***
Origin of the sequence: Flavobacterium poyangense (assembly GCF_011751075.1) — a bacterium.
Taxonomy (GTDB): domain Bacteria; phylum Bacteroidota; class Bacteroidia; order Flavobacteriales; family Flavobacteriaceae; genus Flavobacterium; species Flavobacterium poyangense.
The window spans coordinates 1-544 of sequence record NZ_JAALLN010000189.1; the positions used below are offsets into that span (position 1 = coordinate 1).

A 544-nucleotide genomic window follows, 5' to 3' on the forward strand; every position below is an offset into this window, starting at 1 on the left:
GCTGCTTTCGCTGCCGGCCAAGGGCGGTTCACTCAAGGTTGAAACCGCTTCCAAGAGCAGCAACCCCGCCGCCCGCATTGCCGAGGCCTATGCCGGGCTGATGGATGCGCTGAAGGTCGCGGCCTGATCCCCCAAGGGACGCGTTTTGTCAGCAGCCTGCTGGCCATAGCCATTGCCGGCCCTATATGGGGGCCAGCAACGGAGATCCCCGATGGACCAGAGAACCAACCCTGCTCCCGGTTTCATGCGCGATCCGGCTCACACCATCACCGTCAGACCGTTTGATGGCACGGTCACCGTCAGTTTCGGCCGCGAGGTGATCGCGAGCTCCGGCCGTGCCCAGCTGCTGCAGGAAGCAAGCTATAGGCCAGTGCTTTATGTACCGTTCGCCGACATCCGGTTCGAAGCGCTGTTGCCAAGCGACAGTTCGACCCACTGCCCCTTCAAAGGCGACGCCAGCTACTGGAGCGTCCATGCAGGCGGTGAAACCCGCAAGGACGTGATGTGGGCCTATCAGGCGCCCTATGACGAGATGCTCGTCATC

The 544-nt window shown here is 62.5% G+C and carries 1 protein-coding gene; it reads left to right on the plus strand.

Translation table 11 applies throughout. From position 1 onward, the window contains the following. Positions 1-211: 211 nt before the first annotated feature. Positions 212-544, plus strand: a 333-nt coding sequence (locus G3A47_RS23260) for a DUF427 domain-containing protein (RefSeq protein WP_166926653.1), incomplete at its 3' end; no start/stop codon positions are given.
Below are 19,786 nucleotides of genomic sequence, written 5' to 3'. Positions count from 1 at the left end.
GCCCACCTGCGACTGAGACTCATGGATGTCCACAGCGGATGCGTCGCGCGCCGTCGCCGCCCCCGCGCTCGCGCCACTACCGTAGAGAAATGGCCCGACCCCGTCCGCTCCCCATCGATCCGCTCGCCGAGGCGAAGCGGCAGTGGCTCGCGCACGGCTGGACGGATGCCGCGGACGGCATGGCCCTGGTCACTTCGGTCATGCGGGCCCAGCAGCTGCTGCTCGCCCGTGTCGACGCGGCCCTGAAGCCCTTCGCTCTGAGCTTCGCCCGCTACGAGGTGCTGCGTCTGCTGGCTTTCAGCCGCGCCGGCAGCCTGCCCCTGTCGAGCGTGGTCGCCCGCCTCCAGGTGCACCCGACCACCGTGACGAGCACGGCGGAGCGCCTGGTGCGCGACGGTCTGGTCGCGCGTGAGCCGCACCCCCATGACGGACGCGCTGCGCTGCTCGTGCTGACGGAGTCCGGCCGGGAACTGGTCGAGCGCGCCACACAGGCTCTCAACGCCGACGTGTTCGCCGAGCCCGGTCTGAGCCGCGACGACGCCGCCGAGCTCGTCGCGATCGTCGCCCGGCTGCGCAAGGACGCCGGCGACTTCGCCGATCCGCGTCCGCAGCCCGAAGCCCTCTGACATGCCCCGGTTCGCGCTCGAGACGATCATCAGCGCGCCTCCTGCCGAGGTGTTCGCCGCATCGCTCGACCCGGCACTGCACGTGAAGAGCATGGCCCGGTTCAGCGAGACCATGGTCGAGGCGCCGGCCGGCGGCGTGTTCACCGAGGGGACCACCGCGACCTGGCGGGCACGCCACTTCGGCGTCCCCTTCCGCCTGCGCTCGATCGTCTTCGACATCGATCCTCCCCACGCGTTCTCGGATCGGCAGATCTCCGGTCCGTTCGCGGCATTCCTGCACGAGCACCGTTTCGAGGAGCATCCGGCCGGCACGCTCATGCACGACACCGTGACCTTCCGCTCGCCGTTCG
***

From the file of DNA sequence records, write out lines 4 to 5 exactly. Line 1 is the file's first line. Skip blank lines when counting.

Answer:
A 544-nucleotide genomic window follows, 5' to 3' on the forward strand; every position below is an offset into this window, starting at 1 on the left:
GCTGCTTTCGCTGCCGGCCAAGGGCGGTTCACTCAAGGTTGAAACCGCTTCCAAGAGCAGCAACCCCGCCGCCCGCATTGCCGAGGCCTATGCCGGGCTGATGGATGCGCTGAAGGTCGCGGCCTGATCCCCCAAGGGACGCGTTTTGTCAGCAGCCTGCTGGCCATAGCCATTGCCGGCCCTATATGGGGGCCAGCAACGGAGATCCCCGATGGACCAGAGAACCAACCCTGCTCCCGGTTTCATGCGCGATCCGGCTCACACCATCACCGTCAGACCGTTTGATGGCACGGTCACCGTCAGTTTCGGCCGCGAGGTGATCGCGAGCTCCGGCCGTGCCCAGCTGCTGCAGGAAGCAAGCTATAGGCCAGTGCTTTATGTACCGTTCGCCGACATCCGGTTCGAAGCGCTGTTGCCAAGCGACAGTTCGACCCACTGCCCCTTCAAAGGCGACGCCAGCTACTGGAGCGTCCATGCAGGCGGTGAAACCCGCAAGGACGTGATGTGGGCCTATCAGGCGCCCTATGACGAGATGCTCGTCATC